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Chinese Investments in Indian Start-ups Grow 12 Times to $ 4.6 Billion in 2019: GlobalData

Representative image.

Representative image.

An analysis of the deals database of GlobalData's Disruptor Intelligence Centre showed 12 times growth of Chinese investments in Indian start-ups over the past four years from $ 381 million in 2016 to $ 4.6 billion in 2019.

  • PTI
  • Last Updated: June 26, 2020, 8:02 PM IST
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There has been a 12 times growth of Chinese investments in Indian start-ups over the past four years to $ 4.6 billion in 2019 from $ 381 million in 2016 with a majority of unicorns in India being backed by corporates and pure-play investment firms from China, according to data and analytics firm GlobalData.

An analysis of the deals database of GlobalData's Disruptor Intelligence Centre showed 12 times growth of Chinese investments in Indian start-ups over the past four years from $ 381 million in 2016 to $ 4.6 billion in 2019.

The majority of the unicorns in India (17 out of 24) are currently backed by both corporates and pure-play investment firms from China, predominantly Alibaba and Tencent, GlobalData said.

Alibaba and its affiliate Ant Financial along with others invested over $ 2.6 billion in four Indian unicorns (Paytm, Snapdeal, BigBasket and Zomato), while Tencent alongside others invested more than $ 2.4 billion in five unicorns (Ola, Swiggy, Hike, Dream11 and BYJU's), it added.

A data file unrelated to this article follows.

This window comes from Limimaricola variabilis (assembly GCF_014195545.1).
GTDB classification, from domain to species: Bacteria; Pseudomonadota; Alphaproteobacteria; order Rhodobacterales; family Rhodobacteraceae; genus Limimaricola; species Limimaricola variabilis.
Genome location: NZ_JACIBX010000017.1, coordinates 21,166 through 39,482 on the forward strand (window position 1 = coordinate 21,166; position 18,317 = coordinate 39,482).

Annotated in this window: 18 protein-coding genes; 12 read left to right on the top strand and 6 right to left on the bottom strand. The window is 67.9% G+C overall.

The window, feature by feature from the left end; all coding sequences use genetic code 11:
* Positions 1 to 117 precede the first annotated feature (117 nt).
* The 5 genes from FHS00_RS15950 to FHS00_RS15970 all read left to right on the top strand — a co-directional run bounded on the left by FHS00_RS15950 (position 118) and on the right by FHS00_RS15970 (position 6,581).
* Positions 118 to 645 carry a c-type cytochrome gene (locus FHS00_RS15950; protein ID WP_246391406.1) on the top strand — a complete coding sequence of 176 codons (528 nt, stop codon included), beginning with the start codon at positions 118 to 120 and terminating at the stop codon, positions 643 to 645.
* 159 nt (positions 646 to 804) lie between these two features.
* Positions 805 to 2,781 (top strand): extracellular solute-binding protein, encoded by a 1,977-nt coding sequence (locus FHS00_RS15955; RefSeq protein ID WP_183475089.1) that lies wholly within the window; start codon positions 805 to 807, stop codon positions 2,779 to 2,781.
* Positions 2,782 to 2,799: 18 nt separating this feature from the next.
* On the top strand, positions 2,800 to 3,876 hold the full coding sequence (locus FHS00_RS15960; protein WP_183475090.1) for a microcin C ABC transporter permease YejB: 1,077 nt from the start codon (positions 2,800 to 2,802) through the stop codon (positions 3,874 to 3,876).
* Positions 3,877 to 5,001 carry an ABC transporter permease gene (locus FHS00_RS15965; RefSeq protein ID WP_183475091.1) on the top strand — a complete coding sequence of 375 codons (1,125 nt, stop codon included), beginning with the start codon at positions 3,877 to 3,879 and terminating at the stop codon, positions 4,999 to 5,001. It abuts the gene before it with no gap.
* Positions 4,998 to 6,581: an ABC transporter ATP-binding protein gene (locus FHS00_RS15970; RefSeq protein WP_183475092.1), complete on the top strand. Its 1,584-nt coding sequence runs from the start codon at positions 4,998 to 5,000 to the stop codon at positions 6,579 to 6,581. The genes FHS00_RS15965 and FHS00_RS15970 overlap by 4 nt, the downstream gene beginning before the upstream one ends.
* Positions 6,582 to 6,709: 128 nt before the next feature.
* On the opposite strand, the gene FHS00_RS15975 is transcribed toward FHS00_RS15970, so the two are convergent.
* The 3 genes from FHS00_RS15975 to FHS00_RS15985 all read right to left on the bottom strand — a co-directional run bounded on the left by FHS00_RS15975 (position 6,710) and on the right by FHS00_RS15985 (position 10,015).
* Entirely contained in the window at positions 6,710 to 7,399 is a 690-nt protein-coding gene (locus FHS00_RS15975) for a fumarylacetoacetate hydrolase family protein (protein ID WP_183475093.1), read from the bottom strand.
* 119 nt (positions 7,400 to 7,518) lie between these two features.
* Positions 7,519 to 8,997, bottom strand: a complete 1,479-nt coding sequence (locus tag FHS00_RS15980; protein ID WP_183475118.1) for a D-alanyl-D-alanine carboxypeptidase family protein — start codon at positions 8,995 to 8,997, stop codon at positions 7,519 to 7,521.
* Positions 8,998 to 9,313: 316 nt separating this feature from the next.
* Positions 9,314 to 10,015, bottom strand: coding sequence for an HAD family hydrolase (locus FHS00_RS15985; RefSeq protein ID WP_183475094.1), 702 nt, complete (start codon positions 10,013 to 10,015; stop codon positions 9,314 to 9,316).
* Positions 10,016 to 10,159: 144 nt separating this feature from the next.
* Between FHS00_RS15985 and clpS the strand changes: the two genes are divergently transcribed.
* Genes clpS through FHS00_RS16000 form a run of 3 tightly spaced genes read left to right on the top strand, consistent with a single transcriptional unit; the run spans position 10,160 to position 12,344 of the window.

Unicorns are the start-ups that have a valuation of $ 1 billion or above.

Other notable Chinese investors active in the Indian start-up ecosystem include Meituan-Dianping, Didi Chuxing, Fosun, Shunwei Capital, Hillhouse Capital Group, China Lodging Group, and China-Eurasia Economic Cooperation Fund.

Until last year, undeterred by any geopolitical tensions, China placed considerable bets on Indian tech start-ups anticipating significant growth in the medium-to-long term, Kiran Raj, principal disruptive tech analyst at GlobalData, said.

"However, the recent border conflict and the tightening of India's FDI (foreign direct investment) policy amid COVID-19 as a caution to avoid takeover or acquisition of distressed assets by border-sharing nations may turn a blockade to Chinese investors in achieving their investment goals," he added.

Nevertheless, it is only a temporary measure and the long-term impact can only be realised in the future given the significant bilateral investment relations between the two countries, he said.

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